Smith AI Jill schlesinger CBS News CBS Bill Whitaker Sharon alphonse John worthy major Garrett Lesley Stahl Scott pelley Anderson Cooper Pentagon Michelle Connor McDowell Congress Smith Pendleton
"lieutenant connor" Discussed on WRKO AM680

WRKO AM680

02:53 min | 1 year ago

"lieutenant connor" Discussed on WRKO AM680

"The morning of January, 24th 1945 near the town of Hussen, France. German forces ferociously counter attack The front left flank of the 7th and 8th infantry Regiment was 600 infantry troops. Six mark tanks and tank destroyer. Smart Six. Thanks sorry. Lieutenant Connor, having recently returned to his unit after recovering from a wound received in an earlier battle was working as the intelligence officer in the third Battalion Command post at the time of the attack. Understanding the devastating effect that the advancing enemy armor could have on the battalion. Lieutenant Connor immediately volunteered to run straight into the heart of the enemy assault to get a position from which he could directly direct rich friendly artillery on advancing enemy forces. With complete disregard for his own safety. Lieutenant Connor maneuvered 400 yards to our enemy artillery fire that destroyed trees in his path and rain shrapnel all around him while unrolling telephone wire needed to communicate with the battalion command post. Upon reaching the battalion's frontline. He continued to move forward on her enemy assault to a position 30 yards in front of the defending United States forces, where he plunged into a shallow ditch that provided minimal protection from the advancing enemies. Heavy machine gun in small arms fire with rounds impacting all around him. Lieutenant Connor calmly directed multiple fire missions adjusting round after round of artillery from his prone position until the enemy was forced to hold his advance and seek cover near it behind a nearby dyke. For three hours. Lieutenant Connor remained in this compromise position and during the repeated onslaught of German infantry, which at one point advance within five yards of his position. As a German as German infantry, regrouped and began to mass in an overwhelming assault. Lieutenant Connor ordered friendly artillery to concentrate directly on his own position, having resolved to die if necessary to destroy the enemy advance. Ignoring the friendly artillery shells, blanketing his position and exploded mere feet from him. Lieutenant Connor continued to direct artillery fire on the enemy assault swarming around him until the German attack was finally broken. His heroism and disregard for his own life. Lieutenant counter Stop the enemy advance the artillery he expertly directed while under constant enemy fire killed approximately 50 German soldiers. And wounded an estimated 100 more preventing what would have undoubtedly been heavy from the casualties. His actions are in keeping with the highest traditions of military service and reflect reflect great credit upon himself, the third Infantry Division The United States Army. Remember what we talked about. Earlier in the show. We opened up the show today talking about.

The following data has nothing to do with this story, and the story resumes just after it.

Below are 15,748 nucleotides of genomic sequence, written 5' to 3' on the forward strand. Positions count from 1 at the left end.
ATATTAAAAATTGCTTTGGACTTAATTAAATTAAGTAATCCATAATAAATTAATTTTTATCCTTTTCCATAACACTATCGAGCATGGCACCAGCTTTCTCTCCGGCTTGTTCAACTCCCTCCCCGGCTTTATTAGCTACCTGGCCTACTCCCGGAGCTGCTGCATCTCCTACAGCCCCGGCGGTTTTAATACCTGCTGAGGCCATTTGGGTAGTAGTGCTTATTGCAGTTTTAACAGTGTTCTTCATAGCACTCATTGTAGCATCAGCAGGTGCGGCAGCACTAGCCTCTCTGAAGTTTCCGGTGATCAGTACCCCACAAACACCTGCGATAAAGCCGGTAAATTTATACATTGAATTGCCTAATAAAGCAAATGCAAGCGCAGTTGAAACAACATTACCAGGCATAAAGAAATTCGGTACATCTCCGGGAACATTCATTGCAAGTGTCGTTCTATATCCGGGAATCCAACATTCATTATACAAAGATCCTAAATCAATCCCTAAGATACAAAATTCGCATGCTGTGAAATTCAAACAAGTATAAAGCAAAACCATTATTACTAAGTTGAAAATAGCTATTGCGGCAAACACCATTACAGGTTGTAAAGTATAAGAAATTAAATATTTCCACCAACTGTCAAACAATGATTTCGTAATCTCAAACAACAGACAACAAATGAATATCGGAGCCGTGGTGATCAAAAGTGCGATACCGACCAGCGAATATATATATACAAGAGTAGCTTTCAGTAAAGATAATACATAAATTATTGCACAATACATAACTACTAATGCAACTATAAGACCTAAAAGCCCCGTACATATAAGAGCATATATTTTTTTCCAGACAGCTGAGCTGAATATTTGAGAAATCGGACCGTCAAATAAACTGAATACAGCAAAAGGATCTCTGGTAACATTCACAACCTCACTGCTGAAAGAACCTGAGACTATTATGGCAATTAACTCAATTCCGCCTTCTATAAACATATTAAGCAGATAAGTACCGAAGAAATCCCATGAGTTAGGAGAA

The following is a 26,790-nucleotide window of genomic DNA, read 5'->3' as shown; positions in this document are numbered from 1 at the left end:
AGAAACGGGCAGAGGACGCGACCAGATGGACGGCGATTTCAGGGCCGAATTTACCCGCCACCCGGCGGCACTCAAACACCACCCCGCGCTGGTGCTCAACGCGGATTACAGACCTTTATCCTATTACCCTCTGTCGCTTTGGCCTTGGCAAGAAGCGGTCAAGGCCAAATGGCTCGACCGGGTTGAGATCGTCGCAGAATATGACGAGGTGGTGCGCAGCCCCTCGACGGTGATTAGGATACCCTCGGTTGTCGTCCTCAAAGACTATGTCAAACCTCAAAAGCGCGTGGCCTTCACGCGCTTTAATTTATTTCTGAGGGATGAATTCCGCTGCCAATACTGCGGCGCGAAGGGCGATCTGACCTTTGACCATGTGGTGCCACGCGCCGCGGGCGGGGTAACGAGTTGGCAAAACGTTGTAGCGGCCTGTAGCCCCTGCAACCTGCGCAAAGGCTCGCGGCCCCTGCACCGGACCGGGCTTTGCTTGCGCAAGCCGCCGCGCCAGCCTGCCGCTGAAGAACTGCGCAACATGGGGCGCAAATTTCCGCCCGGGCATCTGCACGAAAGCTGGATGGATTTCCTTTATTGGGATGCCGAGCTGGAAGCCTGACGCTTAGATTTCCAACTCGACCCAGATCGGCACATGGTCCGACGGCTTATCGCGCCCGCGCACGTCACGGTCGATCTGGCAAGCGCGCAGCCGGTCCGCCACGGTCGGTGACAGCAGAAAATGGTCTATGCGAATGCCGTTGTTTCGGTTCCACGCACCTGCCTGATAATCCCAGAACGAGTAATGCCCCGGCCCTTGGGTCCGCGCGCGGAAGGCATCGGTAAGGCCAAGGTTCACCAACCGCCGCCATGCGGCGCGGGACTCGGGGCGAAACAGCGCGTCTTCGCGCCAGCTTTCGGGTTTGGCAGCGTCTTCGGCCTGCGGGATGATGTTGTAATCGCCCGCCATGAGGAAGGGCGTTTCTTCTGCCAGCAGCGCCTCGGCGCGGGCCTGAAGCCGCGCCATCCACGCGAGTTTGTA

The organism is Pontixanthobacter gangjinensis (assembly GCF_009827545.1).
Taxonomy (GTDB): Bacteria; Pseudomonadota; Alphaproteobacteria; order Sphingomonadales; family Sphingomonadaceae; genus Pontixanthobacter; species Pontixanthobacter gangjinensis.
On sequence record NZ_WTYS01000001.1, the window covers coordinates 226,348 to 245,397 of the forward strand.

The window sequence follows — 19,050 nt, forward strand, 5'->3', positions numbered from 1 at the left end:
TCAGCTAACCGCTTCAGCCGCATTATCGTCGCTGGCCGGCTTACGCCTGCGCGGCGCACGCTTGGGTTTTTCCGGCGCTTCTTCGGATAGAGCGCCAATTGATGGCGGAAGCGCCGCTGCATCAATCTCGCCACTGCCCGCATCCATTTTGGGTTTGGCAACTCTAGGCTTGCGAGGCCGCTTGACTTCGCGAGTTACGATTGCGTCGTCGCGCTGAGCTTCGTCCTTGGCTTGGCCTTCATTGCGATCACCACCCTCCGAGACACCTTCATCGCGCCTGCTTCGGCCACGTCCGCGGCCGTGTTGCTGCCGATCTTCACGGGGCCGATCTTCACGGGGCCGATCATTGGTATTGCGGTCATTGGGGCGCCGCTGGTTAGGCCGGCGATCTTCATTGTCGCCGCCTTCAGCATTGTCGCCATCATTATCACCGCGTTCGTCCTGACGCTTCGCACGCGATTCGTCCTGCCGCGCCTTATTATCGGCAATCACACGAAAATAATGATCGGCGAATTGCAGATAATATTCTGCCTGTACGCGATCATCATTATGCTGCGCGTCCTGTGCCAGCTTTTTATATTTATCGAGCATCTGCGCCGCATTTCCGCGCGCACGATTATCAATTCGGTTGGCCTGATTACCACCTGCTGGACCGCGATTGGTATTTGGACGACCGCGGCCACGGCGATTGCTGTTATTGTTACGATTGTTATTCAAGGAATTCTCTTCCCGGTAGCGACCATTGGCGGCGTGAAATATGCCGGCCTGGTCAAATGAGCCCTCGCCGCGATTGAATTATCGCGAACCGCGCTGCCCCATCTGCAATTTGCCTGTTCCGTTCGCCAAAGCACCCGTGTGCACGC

Lieutenant Connor assault 8th infantry Regiment third Infantry Division The Un Hussen France United States officer